In Patni, he became part of a core team that included Murthy, the one which went on to form Infosys. After three years with Patni, Gopalakrishnan made another unusual choice, of joining a start-up. “I didn’t give it (the switch to Infosys) much thought,” he recalls. “We were getting about Rs1,700 (a month, in Patni) and Murthy inspired us all.”
In the tough early days of Infosys, Gopalakrishnan looked after the technical aspects, eventually managing customer delivery. In 1989, poor revenues almost had several co-founders, except Murthy, deciding to dissolve the company. But Gopalakrishnan was clear where he stood. “I was not in the country at that time but I had decided to go with whatever Murthy decided.”
Between 1987 and 1994, Gopalakrishnan was the vice-president (technical) of a joint venture between Infosys and Kurt Salmon Associates. The joint venture flopped, “but we learnt a number of lessons from it. I personally built a tremendous network of people during that time. The lessons for both Infosys and me were enormous.”
After the 1993 public issue, Gopalakrishnan started taking on key roles and became the deputy managing director in 1994, returning to India after seven years in the US. In 2002, Murthy stepped down and Nilekani, who was till then on par with Gopalakrishnan, became the managing director and CEO. Gopalakrishnan remained unperturbed. “Decisions are taken after consulting everybody,” he explains. “I was a part of that decision-making process.” His chance came in 2007, when Nilekani stepped down.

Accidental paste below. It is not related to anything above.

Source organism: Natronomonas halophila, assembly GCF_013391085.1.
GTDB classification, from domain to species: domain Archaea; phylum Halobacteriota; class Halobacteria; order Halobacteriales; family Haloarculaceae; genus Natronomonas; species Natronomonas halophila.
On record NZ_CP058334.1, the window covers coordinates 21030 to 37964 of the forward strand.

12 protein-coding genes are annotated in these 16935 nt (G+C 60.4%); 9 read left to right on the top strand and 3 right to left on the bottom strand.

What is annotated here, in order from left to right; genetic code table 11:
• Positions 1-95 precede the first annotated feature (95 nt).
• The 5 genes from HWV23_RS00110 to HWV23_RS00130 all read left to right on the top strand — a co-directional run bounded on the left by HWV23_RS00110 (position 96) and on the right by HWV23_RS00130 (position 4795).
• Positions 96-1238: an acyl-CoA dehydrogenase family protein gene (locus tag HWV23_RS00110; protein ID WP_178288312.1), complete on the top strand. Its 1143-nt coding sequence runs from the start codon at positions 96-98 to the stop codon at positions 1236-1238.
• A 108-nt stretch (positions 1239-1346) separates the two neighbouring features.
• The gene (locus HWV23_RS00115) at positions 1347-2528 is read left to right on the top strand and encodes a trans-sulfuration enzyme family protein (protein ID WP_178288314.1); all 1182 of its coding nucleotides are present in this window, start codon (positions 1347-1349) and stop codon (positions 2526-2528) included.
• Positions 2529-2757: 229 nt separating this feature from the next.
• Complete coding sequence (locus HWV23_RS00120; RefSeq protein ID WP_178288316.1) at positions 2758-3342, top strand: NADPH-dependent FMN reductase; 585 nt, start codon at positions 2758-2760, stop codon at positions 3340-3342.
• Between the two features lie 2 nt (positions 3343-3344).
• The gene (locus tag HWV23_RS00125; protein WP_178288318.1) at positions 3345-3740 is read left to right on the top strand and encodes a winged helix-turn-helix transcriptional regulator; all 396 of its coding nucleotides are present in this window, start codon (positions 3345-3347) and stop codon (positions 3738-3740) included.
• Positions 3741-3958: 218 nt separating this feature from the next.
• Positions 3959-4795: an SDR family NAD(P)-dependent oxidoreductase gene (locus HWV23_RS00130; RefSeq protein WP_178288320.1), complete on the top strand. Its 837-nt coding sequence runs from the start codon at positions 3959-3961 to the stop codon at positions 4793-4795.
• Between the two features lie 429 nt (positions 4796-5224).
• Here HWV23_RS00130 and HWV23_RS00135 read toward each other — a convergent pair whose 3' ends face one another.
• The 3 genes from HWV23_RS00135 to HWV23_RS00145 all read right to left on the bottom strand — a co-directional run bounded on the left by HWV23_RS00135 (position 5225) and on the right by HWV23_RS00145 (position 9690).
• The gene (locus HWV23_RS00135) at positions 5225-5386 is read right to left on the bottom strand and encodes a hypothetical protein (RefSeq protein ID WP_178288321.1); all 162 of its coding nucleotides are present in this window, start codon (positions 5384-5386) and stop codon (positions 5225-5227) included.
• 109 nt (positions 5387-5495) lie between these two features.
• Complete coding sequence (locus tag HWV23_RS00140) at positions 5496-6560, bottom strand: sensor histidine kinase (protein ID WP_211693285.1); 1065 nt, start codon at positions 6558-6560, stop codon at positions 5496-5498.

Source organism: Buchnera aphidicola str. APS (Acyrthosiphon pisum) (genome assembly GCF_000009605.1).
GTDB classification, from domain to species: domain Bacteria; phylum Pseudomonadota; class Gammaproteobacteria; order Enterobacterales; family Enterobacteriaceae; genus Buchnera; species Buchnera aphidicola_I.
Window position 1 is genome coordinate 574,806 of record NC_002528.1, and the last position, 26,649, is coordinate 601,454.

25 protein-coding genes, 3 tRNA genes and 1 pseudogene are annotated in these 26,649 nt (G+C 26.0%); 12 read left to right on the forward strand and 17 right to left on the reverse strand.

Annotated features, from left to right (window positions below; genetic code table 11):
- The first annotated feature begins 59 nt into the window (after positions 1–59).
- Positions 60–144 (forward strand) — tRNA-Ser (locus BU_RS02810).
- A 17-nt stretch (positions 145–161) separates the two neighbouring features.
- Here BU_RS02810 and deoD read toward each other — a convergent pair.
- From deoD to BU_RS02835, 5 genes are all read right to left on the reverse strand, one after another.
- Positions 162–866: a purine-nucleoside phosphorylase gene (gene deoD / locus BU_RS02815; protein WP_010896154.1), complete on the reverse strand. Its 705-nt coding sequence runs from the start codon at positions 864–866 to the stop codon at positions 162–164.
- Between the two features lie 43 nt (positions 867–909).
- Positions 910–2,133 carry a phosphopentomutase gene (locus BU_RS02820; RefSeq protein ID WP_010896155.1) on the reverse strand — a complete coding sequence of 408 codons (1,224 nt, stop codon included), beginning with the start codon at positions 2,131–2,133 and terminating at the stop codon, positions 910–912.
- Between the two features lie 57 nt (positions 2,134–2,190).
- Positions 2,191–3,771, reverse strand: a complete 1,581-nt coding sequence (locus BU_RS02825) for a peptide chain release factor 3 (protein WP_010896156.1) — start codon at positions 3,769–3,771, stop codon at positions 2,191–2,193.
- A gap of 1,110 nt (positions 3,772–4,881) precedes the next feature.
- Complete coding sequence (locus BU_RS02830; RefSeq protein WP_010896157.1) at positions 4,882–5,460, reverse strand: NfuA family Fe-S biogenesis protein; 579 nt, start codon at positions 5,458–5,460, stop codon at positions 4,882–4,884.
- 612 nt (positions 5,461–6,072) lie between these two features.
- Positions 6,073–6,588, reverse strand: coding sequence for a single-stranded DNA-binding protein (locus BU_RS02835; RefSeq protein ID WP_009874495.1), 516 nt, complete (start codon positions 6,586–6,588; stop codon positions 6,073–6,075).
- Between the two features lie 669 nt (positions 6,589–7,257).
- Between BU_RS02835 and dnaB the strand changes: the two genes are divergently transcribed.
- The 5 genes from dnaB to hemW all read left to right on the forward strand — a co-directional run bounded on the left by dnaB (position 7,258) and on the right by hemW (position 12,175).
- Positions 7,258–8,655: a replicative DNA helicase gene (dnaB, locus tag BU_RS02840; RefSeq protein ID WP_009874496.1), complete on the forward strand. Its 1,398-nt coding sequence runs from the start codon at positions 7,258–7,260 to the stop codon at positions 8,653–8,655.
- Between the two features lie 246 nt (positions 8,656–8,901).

Market conditions changed soon after. The US economic contagion spread across the world and technology budgets stalled like hung computers. “Yes, these are challenging times. But Infosys believes in planning and processes, and we are geared to tackle these challenges.”
Some of Infosys’ co-founders are no longer with the firm. N.S. Raghavan left in 2000, Nilekani has quit now to join the government. But Gopalakrishnan is unfazed. “Of course, I consult Murthy,” he says. “He is the chairman and mentor of the company. We have our various councils and committees and board members. It is a collective decision-making process. At the end of the day, responsibility lies with me.”
He spends more than 200 days in a year travelling, meeting customers, employees and other stakeholders in India and abroad. Naturally, he has enough money to retire to a beach villa for the rest of his life. I ask him what keeps him going. New challenges, he replies. “It is the ability to change things. Technology is undergoing a tectonic shift. Can we play a positive role in influencing it? Can we do things which can change society for the better? If through Infosys we can, it would be worthwhile.”
Given all this work, his source of relaxation and his interests are predictable: family and gadgets, respectively. “A couple of months ago, we went on a holiday to Lisbon for three days. I love to spend time with my 10-year-old daughter.” He has traded in an Apple Mac for a new Toshiba notebook, constantly fiddles with his iPhone and never loses sight of his iPod. “Yes, I keep changing my gadgets. That’s one of my weaknesses,” he says.
Chances are that Senapathy “Kris” Gopalakrishnan would have probably had the same tastes even if he had got two extra marks in his medical college entrance exam.
venkatesha.b@livemint.com
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First Published: Fri, Nov 27 2009. 10 57 PM IST